Key Research Organization(s): University of British Columbia - BRIMM
Project Location: British Columbia
Strategic Focus Area: Minerals
This research is mapping the distribution and volume of ultramafic rocks in British Columbia and assessing their potential to capture and store the greenhouse gas (GHG) carbon dioxide (CO2) through a naturally occurring chemical reaction that removes CO2 from the atmosphere and safely stabilizes it long-term in benign carbonate minerals.
The University of British Columbia’s (UBC) Bradshaw Research Initiative for Minerals and Mining (BRIMM) and MDRU-Mineral Deposit Research Unit are leading this series of related research projects.
Funding from Geoscience BC is being used to identify, map and analyze the rocks to create a ‘Carbon Mineralization Potential Index’ that will rank the carbon mineralization potential of ultramafic rocks throughout BC.
The British Columbia Geological Survey (BCGS) and Geological Survey of Canada (GSC) are also collaborating in this project. The BCGS provided funding for sampling as well as expertise and the GSC’s Paleomagnetism and Petrophysics Laboratory (Sidney BC) contributed rock property measurements. The research also has significant support from industry and the Natural Resource Canada’s Clean Growth Program. View Clean Growth Program announcement.
Project Update Webinar: Initial Results from Carbon Mineralization Potential for BC Project – November 2020
Geoscience BC hosted a webinar on November 3, 2020 to discuss initial results from this minerals research project assessing the potential for rocks in British Columbia to capture and store the greenhouse gas carbon dioxide (CO2). A final report and public data for the project are expected to be published in early 2021.
Both Canada and BC have challenging climate targets. In BC, the CleanBC plan identifies a need to put in place a regulatory framework for carbon capture and storage methods.
This project is building on a decade of ongoing research examining the natural reaction between magnesium-rich minerals in serpentinized ultramafic rock (serpentinite rocks) and atmospheric CO2, while finding ways to accelerate the reaction.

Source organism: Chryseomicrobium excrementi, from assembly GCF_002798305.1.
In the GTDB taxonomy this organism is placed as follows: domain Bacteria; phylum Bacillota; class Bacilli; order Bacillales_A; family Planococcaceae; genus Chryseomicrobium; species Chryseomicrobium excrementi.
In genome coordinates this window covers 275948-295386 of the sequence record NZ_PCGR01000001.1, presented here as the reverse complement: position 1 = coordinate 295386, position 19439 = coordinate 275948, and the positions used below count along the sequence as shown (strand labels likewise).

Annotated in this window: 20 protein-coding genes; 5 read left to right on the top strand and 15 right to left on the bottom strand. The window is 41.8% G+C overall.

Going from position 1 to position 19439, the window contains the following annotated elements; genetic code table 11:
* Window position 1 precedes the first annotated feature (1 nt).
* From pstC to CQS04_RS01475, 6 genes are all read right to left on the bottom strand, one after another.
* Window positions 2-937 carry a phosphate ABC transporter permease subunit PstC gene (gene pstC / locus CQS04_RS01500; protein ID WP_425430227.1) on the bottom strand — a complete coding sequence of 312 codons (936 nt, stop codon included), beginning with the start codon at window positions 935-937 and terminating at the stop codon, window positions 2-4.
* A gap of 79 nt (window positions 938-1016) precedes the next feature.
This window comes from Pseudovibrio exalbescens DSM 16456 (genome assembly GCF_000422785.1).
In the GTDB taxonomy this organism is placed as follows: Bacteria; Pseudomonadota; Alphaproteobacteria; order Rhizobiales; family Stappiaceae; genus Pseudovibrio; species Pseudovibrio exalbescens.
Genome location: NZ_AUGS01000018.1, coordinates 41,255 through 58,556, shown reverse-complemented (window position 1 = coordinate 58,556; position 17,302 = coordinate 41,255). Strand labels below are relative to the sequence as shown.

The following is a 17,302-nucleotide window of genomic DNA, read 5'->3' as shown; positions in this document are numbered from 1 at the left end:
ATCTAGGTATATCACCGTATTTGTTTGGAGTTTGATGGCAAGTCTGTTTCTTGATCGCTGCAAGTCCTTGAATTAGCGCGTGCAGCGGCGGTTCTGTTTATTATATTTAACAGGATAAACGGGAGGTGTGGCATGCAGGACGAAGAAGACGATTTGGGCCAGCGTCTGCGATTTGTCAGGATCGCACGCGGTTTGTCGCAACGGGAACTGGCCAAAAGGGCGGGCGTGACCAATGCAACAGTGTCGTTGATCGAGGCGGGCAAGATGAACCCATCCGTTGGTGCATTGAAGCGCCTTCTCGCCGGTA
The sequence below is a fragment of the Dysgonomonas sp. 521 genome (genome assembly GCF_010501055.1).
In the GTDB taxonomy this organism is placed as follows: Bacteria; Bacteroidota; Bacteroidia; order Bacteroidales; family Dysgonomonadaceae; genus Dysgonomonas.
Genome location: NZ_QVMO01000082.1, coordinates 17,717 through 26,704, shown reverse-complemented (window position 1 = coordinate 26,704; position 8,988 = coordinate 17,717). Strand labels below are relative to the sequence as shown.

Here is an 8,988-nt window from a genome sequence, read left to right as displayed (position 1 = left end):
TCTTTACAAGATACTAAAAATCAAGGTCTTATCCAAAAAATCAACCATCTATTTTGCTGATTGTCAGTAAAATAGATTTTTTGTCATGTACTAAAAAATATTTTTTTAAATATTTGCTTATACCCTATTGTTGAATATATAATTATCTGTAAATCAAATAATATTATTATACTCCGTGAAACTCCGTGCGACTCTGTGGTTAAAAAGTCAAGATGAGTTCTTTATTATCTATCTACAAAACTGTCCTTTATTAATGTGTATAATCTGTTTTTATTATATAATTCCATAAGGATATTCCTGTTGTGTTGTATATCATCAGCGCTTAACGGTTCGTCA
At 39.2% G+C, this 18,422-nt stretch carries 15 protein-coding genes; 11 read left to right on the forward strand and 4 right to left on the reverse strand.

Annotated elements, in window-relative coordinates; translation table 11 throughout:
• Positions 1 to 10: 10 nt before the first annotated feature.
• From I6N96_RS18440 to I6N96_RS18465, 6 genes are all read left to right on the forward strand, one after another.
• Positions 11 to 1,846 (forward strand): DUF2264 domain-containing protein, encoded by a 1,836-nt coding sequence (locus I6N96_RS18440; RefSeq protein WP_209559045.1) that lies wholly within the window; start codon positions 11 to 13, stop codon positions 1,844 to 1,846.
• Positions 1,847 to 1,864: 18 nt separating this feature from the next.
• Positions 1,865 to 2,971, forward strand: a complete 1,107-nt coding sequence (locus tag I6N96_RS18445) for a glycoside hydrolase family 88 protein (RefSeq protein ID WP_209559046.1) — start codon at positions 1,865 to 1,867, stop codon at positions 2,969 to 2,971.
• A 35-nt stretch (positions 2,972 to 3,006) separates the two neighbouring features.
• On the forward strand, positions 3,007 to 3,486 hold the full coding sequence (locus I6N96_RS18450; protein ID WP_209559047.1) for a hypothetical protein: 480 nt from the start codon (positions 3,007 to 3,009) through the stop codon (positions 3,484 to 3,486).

CO2 binds with the magnesium minerals in ultramafic rocks. These magnesium minerals are particularly abundant in serpentinite rocks. Serpentinite rocks can also host nickel deposits, so crushed serpentinite rock is found in mine tailings (waste rock) at some nickel mines.
Identifying the distribution, abundances, geometries and quality of these serpentinized ultramafic bodies in BC is the first step towards quantifying the opportunity to use them to reduce atmospheric CO2.
Carbon Mineralization Project Video – Credit: Dr. Greg Dipple
This Minerals project fits under our Strategic Objective of Advancing Science & Innovative Geoscience Technologies, and our goal to:
Increase research and development of innovative exploration and mining methods, tools, approaches and geoscience technologies.
The goal of the Carbon Mineralization Potential Assessment for BC project is to produce an inventory of ultramafic rock localities in BC that includes both their mineralization potential as well as abundance estimates.
Specifically, the project is:
Determining the mineralogical and physical characteristics of localities with high carbon mineralization potential throughout BC;
Determining the distribution of ultramafic rocks throughout BC using existing geophysical and geological data sets;
Establishing the 3D geometry of ultramafic bodies for key sites to indicate potential resource size, quality and potential extraction; and
Establishing a BC Carbon Mineralization Potential index by integrating the project results and other publicly available datasets.
The ability to capture and store atmospheric CO2 using this naturally occurring material could provide environmental and economic benefits.
This project could identify how companies mining ultramafic rocks could use what was previously considered as waste to capture CO2 from the mining operation, as well as potentially capturing additional CO2 from the atmosphere.
Graph of carbon capture from air with mine tailings (black line). Credit: UBC – BRIMM
Simulated mineralization of powerplant exhaust CO2 in laboratory experiments. Credit: Eric Wynands (UBC)
Example of mineralized atmospheric carbon in tailings at Clinton Creek Mine, Yukon. Credit: UBC – BRIMM
The following is a summary of the findings in the first of two reports for this project, published on November 3, 2020. A final report and data are expected in early 2021.
The researchers found that approximately 75% of the ultramafic rock bodies in BC are associated with large magnetic anomalies that suggest extensive serpentinization, and created geophysical models to estimate the volume of these rock bodies below the surface.
The volume of serpentinites in the upper kilometre of the crust is estimated to be more than 1,000 km3. The readily extractable magnesium content of these rocks is estimated to have a carbon sequestration capacity of more than 56 Gt of CO2, representing more than 800 years of GHG emissions for BC at current rates.
Geoscience BC Report 2020-15/MDRU Publication 452: The Carbon Mineralization Potential of Ultramafic Rocks in British Columbia: A Preliminary Assessment (PDF, 85.6 MB) – Revised January 11, 2021
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